Government departments publish modern slavery statements for the first time

Photo by James Newcombe on Unsplash

Ministerial government departments have, for the first time ever, voluntarily published their first annual modern slavery statements setting out how they are tackling the potential risk of modern slavery in their supply chains.

The statements, including the Home Office’s statement, can be found on GOV.UK and the modern slavery statement registry.

The government has also published a progress report which highlights how government has met the goals set out in the 2020 UK government modern slavery statement.

The progress report sets out what government has successfully delivered, including:

  • the appointment and upskilling of director-level anti-slavery advocates across government to tackle potential risk of modern slavery in their supply chains
  • work with over 3,000 suppliers to strengthen their modern slavery due diligence as of 1 October 2021, compared to 1,104 as of March 2020
  • the launch of the Social Value Model (SVM) in January 2021, which sets out how new central government procurements need to take account of social value criteria in the award of contracts
  • successfully reaching over 1,000 public sector officials through workshops and events on the key steps to tackle modern slavery

Additionally, the government has also published the modern slavery annual report, which covers key developments across the UK to tackle modern slavery.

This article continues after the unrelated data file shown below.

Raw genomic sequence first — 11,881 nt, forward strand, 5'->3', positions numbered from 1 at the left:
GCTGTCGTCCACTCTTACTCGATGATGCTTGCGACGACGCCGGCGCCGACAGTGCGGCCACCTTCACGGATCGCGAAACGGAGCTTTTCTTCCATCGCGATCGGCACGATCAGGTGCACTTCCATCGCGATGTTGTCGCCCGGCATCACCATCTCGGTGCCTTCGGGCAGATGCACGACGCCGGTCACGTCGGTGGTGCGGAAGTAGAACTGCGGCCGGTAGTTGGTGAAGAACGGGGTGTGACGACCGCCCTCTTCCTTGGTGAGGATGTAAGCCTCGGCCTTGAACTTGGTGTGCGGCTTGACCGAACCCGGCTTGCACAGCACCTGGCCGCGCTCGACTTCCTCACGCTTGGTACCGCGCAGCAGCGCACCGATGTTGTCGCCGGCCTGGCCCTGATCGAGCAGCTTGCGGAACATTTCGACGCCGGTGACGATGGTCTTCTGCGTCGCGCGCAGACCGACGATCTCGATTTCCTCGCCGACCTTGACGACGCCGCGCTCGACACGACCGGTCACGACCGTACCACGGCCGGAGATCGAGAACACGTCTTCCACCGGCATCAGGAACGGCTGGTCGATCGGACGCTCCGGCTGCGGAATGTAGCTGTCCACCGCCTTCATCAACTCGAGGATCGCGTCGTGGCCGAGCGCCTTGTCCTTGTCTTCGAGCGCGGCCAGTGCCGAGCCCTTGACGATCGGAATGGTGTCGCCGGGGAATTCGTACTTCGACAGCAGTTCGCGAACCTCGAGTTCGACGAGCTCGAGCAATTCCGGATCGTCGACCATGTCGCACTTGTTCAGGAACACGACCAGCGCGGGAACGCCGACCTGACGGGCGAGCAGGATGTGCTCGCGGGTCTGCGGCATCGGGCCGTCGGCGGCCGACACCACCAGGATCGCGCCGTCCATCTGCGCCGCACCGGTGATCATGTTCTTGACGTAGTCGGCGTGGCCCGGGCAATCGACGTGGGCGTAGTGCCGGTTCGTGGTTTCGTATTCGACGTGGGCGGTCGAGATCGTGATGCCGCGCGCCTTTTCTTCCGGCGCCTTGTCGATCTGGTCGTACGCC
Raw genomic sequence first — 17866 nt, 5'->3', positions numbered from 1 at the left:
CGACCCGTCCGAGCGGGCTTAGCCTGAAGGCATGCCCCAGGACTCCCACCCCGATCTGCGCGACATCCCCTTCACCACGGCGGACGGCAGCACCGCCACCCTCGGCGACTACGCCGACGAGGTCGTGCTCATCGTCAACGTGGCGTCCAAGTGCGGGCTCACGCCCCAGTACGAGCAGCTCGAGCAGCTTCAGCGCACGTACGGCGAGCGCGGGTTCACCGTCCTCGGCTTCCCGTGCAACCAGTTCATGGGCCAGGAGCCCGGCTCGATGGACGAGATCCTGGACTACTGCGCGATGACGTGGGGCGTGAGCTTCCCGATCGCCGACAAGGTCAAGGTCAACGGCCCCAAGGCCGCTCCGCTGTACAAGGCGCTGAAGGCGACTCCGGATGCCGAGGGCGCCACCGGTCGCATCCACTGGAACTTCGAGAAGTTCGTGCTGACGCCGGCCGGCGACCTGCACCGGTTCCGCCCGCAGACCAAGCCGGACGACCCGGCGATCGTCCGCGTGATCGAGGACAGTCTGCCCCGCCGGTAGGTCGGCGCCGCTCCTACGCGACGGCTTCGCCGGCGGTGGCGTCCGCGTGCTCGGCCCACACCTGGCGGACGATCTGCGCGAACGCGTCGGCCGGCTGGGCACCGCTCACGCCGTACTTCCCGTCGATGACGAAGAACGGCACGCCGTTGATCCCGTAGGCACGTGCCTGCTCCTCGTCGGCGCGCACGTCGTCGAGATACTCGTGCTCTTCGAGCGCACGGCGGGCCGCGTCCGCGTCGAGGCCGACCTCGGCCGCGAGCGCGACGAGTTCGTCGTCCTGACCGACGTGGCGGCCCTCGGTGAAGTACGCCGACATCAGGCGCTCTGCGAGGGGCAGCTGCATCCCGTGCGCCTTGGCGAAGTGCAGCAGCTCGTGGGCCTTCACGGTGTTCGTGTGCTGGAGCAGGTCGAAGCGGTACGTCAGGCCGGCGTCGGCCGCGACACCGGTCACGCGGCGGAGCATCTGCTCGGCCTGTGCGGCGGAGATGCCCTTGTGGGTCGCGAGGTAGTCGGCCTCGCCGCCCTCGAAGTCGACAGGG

The annual report highlights the government’s response to modern slavery in the period between October 2020 to the end of September 2021, under five key areas including law enforcement, prevention, supply chain transparency, victim support and international engagement.

The report highlights key achievements this year, in addition to the modern slavery statements, including:

  • The launch of a government registry for transparency statements.
  • A further investment of £1.4 million into the policing response, bringing the total to £15 million since 2016.
  • Agreement by G7 members to join action on forced labour in global supply chains.
  • The roll-out of the Independent Child Trafficking Service to two-thirds of local authorities.

The government has committed to publishing a new modern slavery strategy in 2022.